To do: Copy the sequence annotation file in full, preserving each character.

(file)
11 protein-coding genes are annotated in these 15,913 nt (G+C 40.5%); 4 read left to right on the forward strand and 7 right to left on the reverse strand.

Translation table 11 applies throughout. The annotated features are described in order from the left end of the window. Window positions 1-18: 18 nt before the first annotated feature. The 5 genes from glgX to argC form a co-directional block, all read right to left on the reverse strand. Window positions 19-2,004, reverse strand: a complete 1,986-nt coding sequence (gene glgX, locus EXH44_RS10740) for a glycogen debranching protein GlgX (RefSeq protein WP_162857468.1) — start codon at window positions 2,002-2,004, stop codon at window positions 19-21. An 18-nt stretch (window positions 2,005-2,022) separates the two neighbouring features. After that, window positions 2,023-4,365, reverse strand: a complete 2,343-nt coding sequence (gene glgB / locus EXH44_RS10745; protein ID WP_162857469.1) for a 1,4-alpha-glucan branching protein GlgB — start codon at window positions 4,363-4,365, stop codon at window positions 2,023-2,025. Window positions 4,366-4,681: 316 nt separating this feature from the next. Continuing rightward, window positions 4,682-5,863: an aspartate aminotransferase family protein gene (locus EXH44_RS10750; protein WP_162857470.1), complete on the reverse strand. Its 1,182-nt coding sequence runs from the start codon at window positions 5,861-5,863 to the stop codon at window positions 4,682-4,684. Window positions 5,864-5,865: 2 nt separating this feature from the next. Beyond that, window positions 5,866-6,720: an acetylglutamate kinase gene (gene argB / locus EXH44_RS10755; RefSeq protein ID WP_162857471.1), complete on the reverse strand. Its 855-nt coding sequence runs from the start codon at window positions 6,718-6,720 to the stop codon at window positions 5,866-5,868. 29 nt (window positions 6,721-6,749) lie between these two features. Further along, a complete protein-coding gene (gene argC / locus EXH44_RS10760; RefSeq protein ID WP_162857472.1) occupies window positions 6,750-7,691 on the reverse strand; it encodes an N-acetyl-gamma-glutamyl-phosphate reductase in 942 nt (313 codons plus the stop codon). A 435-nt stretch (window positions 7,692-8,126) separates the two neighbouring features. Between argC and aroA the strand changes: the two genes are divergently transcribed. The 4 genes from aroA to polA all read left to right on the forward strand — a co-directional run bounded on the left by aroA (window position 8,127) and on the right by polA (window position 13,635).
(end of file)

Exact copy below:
11 protein-coding genes are annotated in these 15,913 nt (G+C 40.5%); 4 read left to right on the forward strand and 7 right to left on the reverse strand.

Translation table 11 applies throughout. The annotated features are described in order from the left end of the window. Window positions 1-18: 18 nt before the first annotated feature. The 5 genes from glgX to argC form a co-directional block, all read right to left on the reverse strand. Window positions 19-2,004, reverse strand: a complete 1,986-nt coding sequence (gene glgX, locus EXH44_RS10740) for a glycogen debranching protein GlgX (RefSeq protein WP_162857468.1) — start codon at window positions 2,002-2,004, stop codon at window positions 19-21. An 18-nt stretch (window positions 2,005-2,022) separates the two neighbouring features. After that, window positions 2,023-4,365, reverse strand: a complete 2,343-nt coding sequence (gene glgB / locus EXH44_RS10745; protein ID WP_162857469.1) for a 1,4-alpha-glucan branching protein GlgB — start codon at window positions 4,363-4,365, stop codon at window positions 2,023-2,025. Window positions 4,366-4,681: 316 nt separating this feature from the next. Continuing rightward, window positions 4,682-5,863: an aspartate aminotransferase family protein gene (locus EXH44_RS10750; protein WP_162857470.1), complete on the reverse strand. Its 1,182-nt coding sequence runs from the start codon at window positions 5,861-5,863 to the stop codon at window positions 4,682-4,684. Window positions 5,864-5,865: 2 nt separating this feature from the next. Beyond that, window positions 5,866-6,720: an acetylglutamate kinase gene (gene argB / locus EXH44_RS10755; RefSeq protein ID WP_162857471.1), complete on the reverse strand. Its 855-nt coding sequence runs from the start codon at window positions 6,718-6,720 to the stop codon at window positions 5,866-5,868. 29 nt (window positions 6,721-6,749) lie between these two features. Further along, a complete protein-coding gene (gene argC / locus EXH44_RS10760; RefSeq protein ID WP_162857472.1) occupies window positions 6,750-7,691 on the reverse strand; it encodes an N-acetyl-gamma-glutamyl-phosphate reductase in 942 nt (313 codons plus the stop codon). A 435-nt stretch (window positions 7,692-8,126) separates the two neighbouring features. Between argC and aroA the strand changes: the two genes are divergently transcribed. The 4 genes from aroA to polA all read left to right on the forward strand — a co-directional run bounded on the left by aroA (window position 8,127) and on the right by polA (window position 13,635).